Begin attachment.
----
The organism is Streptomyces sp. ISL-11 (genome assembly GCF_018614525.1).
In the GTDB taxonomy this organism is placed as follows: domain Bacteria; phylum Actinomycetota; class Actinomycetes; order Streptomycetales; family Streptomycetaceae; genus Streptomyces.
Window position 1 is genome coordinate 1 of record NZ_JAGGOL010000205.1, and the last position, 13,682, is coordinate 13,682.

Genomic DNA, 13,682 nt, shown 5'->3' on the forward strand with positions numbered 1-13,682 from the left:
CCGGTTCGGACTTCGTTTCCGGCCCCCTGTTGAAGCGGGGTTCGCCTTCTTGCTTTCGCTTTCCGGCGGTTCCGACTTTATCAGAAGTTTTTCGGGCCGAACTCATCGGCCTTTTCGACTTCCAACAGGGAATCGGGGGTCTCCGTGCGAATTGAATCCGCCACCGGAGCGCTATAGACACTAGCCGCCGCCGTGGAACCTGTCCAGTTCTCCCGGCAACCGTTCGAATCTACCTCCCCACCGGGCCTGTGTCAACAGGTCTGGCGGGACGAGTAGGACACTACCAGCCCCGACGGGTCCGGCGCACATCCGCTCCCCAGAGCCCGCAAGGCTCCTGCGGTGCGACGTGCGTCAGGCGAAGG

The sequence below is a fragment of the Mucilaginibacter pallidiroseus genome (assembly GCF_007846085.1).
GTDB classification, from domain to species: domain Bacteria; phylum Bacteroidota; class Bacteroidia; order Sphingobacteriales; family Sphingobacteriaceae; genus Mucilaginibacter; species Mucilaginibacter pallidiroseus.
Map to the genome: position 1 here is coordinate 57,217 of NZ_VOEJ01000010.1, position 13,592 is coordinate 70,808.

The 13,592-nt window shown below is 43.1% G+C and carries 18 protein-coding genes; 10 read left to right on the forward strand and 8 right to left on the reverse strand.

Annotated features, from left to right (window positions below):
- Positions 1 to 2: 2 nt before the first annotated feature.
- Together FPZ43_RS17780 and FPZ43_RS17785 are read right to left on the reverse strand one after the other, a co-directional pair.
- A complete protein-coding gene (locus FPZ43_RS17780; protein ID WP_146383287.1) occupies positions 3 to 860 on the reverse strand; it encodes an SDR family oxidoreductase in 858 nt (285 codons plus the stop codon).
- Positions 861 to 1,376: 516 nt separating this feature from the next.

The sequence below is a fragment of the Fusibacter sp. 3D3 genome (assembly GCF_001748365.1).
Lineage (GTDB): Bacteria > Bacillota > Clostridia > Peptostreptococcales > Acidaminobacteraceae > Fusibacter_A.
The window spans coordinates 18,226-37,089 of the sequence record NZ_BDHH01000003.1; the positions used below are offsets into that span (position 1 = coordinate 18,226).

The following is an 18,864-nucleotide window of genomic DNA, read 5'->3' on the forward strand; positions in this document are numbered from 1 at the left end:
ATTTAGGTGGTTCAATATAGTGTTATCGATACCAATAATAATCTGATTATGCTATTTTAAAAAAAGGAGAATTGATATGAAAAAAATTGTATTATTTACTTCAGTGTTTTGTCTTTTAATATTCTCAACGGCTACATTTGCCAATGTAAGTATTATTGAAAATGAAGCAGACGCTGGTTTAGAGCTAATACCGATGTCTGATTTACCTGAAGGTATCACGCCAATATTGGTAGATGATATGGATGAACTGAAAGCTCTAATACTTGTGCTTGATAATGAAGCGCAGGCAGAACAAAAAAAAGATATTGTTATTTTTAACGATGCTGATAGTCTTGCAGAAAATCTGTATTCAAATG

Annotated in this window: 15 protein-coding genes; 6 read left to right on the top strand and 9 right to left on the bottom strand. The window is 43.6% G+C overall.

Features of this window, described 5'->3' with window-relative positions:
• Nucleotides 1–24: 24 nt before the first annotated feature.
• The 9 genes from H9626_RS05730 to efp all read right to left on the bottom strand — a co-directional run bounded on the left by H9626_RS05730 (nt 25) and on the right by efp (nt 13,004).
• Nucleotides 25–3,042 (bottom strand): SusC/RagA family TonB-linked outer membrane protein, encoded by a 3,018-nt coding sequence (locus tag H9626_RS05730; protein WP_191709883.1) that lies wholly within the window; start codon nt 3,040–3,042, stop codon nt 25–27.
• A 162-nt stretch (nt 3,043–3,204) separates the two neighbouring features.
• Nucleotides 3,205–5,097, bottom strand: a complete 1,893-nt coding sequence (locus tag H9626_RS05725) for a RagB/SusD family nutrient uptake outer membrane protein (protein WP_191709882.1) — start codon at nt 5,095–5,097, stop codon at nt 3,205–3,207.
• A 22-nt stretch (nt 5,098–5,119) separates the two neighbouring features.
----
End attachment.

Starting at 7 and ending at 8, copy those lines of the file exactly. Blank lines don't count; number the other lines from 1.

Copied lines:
GTDB classification, from domain to species: domain Bacteria; phylum Bacteroidota; class Bacteroidia; order Sphingobacteriales; family Sphingobacteriaceae; genus Mucilaginibacter; species Mucilaginibacter pallidiroseus.
Map to the genome: position 1 here is coordinate 57,217 of NZ_VOEJ01000010.1, position 13,592 is coordinate 70,808.